Staying Clean in the Facebook Age
Staying Clean in the Facebook Age
The past can be a little like an arcade game, Whac-A-Mole; try as I might to bludgeon it into submission, it keeps popping up and taunting me. For instance, a friend recently jogged my memory of the time I came over to his place and drank so much that I passed out and pissed my pants. Because he was house-sitting—that is, homeless—he had no clean clothes to offer me the next morning except a pair Levi's Movin' On jeans he'd borrowed from his mom. I'm 5'4" and weighed about 100 lbs. at the time, whereas his mom was built like a Dutch milkmaid. But my jeans were saturated with vodka-infused urine, so I was in no position to be fussy about style. It was Thanksgiving and I had to get home for family dinner, and I hitchhiked, suspending the giant pants one hand, sticking out my thumb with the other.
A car pulled over and I climbed in. Behind the wheel was the recreational therapist from the psychiatric hospital where I'd been treated for depression with electroconvulsive therapy. She was a perky young woman who organized bingo games and took groups of heavily medicated patients on outings to shuffle around the mall. She looked me over, pretended to smile and asked. "How's it going?" I answered in the only way a guy bumming a ride wearing oversized women's pants and smelling like a urinal could: "Great!"
This happened 28 years ago, and the friend that reminded me about that night (and other, choice and sordid morsels) I'd long taken for dead or locked up. He'd found me on Facebook.
Typically, Facebook past blasts amount to mild irritants of the "I sat next to you in the Acorn Band woodwinds section in junior high—Remember?" variety. But I'm a recovering alcoholic and addict, so these visits can induce a queasy mix of shame and regret. Everyone's had their youthful transgressions, but not everyone takes self-destruction and self-loathing to the depths that drunks do. The discomfort of hearing from these pals of yesteryear is akin, I imagine, to what a murderer experiences when a victim, long ago weighted with cinder blocks and tossed in a murky pond, suddenly bobs to the surface. Almost any person or event associated with certain periods of my life trigger the thought, "Oh, man. Those times were a nightmare."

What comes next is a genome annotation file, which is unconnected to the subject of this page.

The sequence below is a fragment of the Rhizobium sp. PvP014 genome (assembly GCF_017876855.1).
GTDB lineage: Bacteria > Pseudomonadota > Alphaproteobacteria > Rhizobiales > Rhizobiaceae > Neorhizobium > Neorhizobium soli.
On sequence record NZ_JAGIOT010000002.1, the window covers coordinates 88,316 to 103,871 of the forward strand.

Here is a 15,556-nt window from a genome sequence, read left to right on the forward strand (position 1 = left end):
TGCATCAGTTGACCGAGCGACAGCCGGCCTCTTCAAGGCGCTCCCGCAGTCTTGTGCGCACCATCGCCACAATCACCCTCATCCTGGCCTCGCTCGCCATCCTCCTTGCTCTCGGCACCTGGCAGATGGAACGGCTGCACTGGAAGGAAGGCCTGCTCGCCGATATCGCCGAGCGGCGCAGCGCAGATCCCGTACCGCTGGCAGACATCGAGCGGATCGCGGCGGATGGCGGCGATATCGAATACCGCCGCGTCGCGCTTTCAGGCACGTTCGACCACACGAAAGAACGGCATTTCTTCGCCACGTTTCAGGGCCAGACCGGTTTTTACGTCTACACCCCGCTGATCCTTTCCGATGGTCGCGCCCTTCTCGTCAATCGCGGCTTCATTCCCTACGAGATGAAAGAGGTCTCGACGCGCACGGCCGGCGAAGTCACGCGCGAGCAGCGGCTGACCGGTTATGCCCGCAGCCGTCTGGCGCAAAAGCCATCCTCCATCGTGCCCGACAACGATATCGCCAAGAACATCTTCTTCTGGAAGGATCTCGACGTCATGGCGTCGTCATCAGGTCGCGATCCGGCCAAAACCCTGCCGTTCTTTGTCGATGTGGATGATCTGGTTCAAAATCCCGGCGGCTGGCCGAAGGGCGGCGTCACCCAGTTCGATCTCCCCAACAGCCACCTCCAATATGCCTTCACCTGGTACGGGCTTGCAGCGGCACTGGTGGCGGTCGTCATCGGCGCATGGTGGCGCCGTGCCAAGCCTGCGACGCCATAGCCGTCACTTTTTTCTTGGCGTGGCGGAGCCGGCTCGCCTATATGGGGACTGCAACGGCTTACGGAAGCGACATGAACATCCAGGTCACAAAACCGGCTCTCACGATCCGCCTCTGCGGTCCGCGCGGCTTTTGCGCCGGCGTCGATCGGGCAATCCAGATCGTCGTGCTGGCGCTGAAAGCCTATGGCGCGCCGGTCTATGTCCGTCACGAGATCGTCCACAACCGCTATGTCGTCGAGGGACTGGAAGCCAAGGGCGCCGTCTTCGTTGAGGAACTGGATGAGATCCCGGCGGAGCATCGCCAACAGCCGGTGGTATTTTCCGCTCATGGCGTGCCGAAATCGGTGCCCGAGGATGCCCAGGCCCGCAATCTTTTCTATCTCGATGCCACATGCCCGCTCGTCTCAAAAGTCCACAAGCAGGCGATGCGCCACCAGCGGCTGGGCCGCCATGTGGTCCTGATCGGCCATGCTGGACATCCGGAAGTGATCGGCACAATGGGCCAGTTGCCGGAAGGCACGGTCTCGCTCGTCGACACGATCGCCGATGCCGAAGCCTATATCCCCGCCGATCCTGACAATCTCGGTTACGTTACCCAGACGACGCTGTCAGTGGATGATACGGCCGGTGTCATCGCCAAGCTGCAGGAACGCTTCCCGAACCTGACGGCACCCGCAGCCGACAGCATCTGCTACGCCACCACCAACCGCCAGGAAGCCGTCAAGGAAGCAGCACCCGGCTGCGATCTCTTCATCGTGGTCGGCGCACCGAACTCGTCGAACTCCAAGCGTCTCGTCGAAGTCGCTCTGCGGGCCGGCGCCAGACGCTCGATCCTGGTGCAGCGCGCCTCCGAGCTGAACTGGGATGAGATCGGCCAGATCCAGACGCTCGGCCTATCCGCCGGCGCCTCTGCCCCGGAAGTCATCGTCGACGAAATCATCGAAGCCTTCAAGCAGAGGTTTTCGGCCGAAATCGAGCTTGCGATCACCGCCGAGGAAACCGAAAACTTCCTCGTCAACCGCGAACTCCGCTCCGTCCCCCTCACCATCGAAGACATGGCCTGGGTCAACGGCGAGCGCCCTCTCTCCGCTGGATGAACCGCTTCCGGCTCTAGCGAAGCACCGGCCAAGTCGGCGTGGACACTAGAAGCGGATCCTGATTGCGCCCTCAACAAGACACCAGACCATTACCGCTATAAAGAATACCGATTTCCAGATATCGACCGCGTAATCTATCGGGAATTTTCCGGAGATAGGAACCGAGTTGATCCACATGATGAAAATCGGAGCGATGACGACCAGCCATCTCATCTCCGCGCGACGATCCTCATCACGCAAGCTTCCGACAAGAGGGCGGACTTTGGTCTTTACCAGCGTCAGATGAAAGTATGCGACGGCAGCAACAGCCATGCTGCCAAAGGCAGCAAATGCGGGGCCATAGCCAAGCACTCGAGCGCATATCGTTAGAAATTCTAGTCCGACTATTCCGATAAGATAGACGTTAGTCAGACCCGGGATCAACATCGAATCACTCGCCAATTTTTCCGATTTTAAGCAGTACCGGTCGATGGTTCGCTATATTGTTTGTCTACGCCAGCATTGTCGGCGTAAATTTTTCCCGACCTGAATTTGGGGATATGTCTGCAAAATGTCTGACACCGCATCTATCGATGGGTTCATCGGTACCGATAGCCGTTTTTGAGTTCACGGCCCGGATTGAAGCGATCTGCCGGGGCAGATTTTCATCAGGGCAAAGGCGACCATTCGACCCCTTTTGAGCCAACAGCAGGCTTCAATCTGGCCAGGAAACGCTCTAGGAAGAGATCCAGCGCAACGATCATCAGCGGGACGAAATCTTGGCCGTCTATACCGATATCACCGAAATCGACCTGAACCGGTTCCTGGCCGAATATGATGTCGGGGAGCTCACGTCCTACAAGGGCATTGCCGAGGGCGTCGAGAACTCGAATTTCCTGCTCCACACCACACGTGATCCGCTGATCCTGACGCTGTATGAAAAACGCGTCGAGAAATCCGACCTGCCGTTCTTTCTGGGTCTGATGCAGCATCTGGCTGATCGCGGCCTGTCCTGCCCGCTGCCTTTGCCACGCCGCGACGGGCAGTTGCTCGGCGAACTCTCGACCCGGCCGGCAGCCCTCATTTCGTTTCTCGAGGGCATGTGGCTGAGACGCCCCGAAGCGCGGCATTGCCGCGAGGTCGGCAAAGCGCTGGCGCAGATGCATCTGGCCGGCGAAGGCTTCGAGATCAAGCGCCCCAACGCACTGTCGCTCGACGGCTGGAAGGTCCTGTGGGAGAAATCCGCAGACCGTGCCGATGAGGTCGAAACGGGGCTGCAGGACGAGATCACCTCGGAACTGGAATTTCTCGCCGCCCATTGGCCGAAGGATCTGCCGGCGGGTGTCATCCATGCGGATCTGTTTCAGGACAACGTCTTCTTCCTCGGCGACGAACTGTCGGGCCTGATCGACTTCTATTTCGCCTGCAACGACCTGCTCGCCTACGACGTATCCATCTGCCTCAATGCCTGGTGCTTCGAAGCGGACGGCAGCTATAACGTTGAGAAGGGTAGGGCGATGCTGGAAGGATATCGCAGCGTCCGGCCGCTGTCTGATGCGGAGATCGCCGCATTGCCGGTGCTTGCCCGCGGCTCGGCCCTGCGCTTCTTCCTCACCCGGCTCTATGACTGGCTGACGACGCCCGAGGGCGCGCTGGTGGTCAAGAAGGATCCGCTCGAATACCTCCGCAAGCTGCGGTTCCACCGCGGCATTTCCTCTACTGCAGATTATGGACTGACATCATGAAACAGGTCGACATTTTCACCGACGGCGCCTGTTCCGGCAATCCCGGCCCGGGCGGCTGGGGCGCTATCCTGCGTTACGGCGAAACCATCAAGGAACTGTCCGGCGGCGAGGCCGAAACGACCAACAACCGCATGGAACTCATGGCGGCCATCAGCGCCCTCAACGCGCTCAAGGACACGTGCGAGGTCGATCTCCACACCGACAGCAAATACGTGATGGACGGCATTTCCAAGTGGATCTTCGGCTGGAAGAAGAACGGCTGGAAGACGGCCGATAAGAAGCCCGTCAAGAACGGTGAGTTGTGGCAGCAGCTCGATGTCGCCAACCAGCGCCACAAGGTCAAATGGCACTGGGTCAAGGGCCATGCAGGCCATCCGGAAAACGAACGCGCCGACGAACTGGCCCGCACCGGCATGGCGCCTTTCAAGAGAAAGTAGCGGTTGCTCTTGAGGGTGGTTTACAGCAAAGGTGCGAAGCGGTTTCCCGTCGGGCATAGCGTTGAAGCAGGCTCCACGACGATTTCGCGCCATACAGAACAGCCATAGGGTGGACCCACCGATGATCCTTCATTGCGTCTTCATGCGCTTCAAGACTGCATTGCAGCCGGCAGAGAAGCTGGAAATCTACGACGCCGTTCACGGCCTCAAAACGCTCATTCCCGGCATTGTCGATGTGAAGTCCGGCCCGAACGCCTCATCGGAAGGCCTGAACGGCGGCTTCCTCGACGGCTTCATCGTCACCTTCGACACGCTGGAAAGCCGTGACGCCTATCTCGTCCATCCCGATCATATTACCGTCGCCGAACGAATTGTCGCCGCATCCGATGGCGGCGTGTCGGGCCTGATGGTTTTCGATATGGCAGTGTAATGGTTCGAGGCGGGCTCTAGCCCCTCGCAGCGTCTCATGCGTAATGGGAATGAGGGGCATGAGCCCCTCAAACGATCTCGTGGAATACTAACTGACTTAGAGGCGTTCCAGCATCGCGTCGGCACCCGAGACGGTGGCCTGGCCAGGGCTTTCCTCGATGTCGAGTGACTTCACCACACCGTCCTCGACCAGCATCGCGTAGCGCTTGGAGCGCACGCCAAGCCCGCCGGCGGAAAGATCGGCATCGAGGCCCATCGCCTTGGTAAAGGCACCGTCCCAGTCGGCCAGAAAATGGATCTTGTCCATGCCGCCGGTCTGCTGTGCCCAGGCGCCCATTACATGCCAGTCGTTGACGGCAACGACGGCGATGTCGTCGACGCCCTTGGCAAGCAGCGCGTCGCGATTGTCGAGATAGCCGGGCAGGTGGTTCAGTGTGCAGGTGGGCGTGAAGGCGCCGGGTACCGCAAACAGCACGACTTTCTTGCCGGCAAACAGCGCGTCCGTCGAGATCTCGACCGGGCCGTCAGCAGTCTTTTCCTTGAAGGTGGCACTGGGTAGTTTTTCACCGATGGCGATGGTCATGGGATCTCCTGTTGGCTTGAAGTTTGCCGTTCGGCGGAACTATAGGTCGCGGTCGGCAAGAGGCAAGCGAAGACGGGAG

Good thing the handy tools of Facebook weren’t available during the height of my abuse or I’d have surely left a trail of unfortunate clips, pics and comments. Generally, I'm uncomfortable with—even downright contemptuous of—the oversharing culture of social media. It’s threatening to someone from a long line of WASPs for whom undersharing is a virtue. We don’t like to, as I heard my mom once say, “take our own pulse," and Facebook is like a live EKG feed. But I tended to be a total blabbermouth when loaded.
In the digital age, memories don’t fade away, their psychic weight diminishing, like they used to. Even without my contributions, there's still enough detritus of the past drifting around the web to get under my skin. It can be tough for a recovering drunk to make his amends, forgive himself and move on. A week after the first guy found me, another old acquaintance dropped a line via Facebook and reminded me of the time I spit in his face. I didn't remember that one at all, but the message dislodged other memories from around that period, such as my recreational huffing of a refrigerant called Genetron 22. Back then, if it got me high, I could care less about adverse effects. But these days, I like to know what goes—or went—into my body, so I Googled it to discover that the stuff not only depletes the ozone, but inhalation can cause “death, confusion, lung irritation, tremors and perhaps coma" (presumably not in that order). I’d like to have sealed that bit of the past way forever, but now I have to have feelings about it; feelings I’d much rather suppress and deny, thanks.
Of course, I don't have to use Facebook. Plus, there are settings to block visitors. And sure, the digital footprint is permanent, but it isn’t exactly deep; records live on, but they’re essentially smothered by wave after wave of new and dirty distraction. Nobody cares that much. And that’s really the crux of it. The impact of my debauched or otherwise unseemly escapades landed mostly on me. If anyone carried around searing resentment against me this long, they surely wouldn’t be reaching out to say hi on Facebook but posting horrible things about me somewhere. Not that I wish for that, mind you, but I suppose I secretly like to believe my reprehensible behavior left a hideous scar on humanity. Enough guilt and self-pity, after all, can fuel an epic bender—or at least justify lying around fetal in the dark for days in my underwear.
Ultimately, these little reminders of my personal havoc are useful. They give me a shot at acknowledging the old, crummy behavior and getting on with what has been for many years now, a clean, mostly sane, life. But back then, despite overwhelming evidence to the contrary, I told myself over and over again that I could drink and take all sorts of drugs without consequence. When I get the odd urge to check out chemically, that insanity is something I don’t want to forget.
Alex Porter lives in Brooklyn and passes for well-adjusted most of the time.